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American Red Cross urges residents and businesses to 'make a plan'

September 17th, 2013 1:32 pm by Debra McCown

American Red Cross urges residents and businesses to 'make a plan'

Even a little bit of emergency planning can be a big help in the event of a disaster, said Glenda Bobalik, CEO of the American Red Cross of Northeast Tennessee.

“Having planned ahead for what you’re going to do brings such a reduction of stress and increases your ability to cope with what’s happening,” she said.

“Over and over again, it’s proven that people who have taken the time – even if it’s only 30 minutes – to do some planning and think about things ahead of time, those are the people that recover more quickly.”

The Red Cross is one of several agencies and organizations involved in disaster preparedness that are highlighting the importance of emergency preparedness this month.

Bobalik said September was designated National Preparedness Month after the 9/11 attacks. This month marked the 12th anniversary of the attacks, which killed nearly 3,000 people when terrorists flew two planes into the World Trade Center in New York City and one into the Pentagon in Washington, D.C.; a fourth plane went down in Pennsylvania.

After the attacks, Bobalik said, the U.S. Department of Homeland Security led the effort to establish September as National Preparedness Month.

Emergency preparedness has three steps, she said. First, find out what natural disasters are common in your community and what preparation is needed for those specific disasters. Second, make a plan that encompasses your family’s unique needs. Third, build a kit that will help meet those needs in the event of a disaster.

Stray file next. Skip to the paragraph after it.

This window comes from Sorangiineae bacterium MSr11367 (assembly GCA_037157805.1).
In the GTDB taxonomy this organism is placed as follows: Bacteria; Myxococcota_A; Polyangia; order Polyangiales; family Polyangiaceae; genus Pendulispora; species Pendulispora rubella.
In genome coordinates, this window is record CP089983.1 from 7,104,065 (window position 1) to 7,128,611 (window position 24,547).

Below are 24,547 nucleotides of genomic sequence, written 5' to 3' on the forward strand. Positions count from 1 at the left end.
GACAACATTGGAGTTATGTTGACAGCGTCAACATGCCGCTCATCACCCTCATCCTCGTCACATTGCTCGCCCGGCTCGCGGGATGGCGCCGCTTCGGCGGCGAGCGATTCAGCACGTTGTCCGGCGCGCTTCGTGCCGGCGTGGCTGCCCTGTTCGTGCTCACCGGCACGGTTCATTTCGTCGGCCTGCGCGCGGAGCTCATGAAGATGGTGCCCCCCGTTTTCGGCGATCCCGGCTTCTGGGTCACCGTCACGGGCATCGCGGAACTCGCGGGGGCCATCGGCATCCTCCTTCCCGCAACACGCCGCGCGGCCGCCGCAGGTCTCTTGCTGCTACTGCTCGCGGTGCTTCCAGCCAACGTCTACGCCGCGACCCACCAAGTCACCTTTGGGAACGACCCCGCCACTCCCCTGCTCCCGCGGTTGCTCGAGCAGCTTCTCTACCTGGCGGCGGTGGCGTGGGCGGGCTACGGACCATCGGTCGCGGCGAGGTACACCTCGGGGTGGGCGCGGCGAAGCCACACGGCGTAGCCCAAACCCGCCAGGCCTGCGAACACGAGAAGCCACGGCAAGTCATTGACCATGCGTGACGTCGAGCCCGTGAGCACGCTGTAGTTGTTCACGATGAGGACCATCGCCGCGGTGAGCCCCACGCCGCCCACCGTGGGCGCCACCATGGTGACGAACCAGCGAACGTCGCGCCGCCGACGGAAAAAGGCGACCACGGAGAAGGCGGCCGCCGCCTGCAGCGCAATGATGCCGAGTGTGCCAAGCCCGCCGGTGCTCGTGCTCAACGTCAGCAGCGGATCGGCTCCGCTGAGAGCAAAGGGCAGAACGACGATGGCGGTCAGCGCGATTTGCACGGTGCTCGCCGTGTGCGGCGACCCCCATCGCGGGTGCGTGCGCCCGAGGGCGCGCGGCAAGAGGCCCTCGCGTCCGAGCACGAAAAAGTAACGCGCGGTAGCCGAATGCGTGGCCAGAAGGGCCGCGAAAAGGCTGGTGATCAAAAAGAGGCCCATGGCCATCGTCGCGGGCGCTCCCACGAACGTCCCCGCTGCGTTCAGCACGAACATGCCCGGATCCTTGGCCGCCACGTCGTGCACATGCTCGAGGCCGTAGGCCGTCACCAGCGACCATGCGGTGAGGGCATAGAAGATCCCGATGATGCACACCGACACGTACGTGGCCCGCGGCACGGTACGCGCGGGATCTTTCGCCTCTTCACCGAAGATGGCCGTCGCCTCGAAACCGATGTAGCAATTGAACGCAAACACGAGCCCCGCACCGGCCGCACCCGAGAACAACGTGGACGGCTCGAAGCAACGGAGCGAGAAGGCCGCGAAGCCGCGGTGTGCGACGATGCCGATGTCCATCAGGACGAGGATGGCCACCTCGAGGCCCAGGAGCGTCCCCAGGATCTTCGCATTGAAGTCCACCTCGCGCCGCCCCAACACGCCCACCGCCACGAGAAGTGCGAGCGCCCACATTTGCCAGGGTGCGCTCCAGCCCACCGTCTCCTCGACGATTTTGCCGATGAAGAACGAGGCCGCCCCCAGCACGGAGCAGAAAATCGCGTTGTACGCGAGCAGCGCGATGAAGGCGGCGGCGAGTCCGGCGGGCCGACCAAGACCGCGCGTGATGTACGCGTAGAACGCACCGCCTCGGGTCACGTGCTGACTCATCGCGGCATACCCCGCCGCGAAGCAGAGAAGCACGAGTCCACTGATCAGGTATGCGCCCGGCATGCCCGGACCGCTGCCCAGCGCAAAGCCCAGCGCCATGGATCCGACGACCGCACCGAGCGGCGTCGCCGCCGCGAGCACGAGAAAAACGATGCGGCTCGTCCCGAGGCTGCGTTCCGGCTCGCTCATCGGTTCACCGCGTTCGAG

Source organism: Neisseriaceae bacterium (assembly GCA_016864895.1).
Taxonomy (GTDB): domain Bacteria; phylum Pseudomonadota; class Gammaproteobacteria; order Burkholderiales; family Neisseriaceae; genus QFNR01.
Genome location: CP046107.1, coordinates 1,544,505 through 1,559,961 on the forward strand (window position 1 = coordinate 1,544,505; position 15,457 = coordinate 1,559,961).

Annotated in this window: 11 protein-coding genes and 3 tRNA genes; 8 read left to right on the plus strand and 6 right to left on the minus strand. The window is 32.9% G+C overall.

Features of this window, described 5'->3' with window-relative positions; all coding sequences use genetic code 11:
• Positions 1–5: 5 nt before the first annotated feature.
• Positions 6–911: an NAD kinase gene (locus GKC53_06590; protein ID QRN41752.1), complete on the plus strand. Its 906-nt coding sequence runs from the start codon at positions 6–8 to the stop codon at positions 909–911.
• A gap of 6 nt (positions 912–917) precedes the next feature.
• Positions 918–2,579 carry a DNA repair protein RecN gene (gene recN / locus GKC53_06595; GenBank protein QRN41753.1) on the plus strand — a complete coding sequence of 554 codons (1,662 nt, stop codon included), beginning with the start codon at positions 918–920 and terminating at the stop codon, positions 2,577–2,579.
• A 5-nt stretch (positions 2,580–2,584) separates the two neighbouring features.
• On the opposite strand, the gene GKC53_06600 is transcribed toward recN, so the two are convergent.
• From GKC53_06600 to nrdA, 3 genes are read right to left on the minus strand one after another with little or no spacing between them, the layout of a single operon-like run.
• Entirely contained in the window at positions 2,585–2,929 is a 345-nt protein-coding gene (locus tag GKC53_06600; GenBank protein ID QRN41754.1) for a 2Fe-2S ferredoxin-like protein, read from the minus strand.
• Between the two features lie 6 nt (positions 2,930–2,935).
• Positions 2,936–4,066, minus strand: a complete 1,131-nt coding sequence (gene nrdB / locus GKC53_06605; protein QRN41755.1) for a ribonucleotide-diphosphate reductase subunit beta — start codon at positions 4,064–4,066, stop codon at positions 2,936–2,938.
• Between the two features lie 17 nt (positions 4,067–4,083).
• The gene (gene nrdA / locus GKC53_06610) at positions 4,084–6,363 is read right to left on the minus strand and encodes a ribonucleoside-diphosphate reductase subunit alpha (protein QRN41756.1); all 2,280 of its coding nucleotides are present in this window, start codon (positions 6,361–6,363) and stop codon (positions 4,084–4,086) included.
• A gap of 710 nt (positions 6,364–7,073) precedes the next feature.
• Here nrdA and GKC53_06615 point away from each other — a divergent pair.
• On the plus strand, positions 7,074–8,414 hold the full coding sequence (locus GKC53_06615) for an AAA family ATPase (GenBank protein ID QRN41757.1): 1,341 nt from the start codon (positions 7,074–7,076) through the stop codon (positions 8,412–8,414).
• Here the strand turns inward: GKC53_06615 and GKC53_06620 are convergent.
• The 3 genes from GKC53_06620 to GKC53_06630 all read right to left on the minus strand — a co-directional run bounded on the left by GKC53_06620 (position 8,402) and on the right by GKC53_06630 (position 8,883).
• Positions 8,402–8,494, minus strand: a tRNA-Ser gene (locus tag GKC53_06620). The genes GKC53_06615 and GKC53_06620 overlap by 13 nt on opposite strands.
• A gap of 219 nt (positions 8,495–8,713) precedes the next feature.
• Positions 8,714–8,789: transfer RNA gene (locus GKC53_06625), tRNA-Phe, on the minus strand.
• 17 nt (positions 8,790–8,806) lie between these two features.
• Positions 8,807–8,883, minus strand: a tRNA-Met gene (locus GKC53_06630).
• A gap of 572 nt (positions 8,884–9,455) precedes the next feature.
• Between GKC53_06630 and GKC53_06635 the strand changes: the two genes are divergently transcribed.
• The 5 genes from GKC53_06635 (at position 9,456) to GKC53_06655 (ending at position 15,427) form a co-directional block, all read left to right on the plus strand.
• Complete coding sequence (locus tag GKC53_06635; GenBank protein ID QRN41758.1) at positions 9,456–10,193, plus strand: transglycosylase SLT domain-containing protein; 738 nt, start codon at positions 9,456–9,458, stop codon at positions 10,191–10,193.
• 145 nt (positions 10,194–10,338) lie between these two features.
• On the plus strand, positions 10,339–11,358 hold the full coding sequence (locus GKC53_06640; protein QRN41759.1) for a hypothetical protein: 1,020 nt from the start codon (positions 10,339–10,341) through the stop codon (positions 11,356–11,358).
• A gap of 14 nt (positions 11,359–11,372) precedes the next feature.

“The most common disaster that we respond to is a home fire,” Bobalik said. “Flooding is obviously an issue for our area and has been traditionally. We’ve had some pretty serious windstorms; we had tornadoes here a couple years ago. And as we go into the winter months, we always want people to be looking at ice storms, winter storms, and what they need to do to get through those.”

A plan, she said, should start with communication: In an emergency, how will you communicate with your family, where will you meet if communications are down, and how will you take care of your family’s needs?

A plan can vary a lot; a senior citizen who depends on medical assistance might have a very different plan from a family with young children. Bobalik said patients should work with their doctors to ensure that they can keep a 3-to-5 day supply of needed medication on hand so they aren’t left without it in an emergency; for young children, toys and snacks might be important.

While every emergency kit should include things like food, water, a flashlight and copies of important personal documents, other items vary based on specific needs. The Red Cross strongly recommends a battery-operated radio to stay informed.

Bobalik said it’s also important for businesses to develop a disaster plan, following the same three steps – and making sure to involve everyone so there’s buy-in. Everyone, she said, should also think about reaching beyond themselves – especially to help neighbors in an emergency.

“We just encourage people to get out there and get to know [your neighbors], because if something major happens that is a large disaster, we’re going to need each other,” she said. “I think the main thing is we just need to take the time [to plan].”

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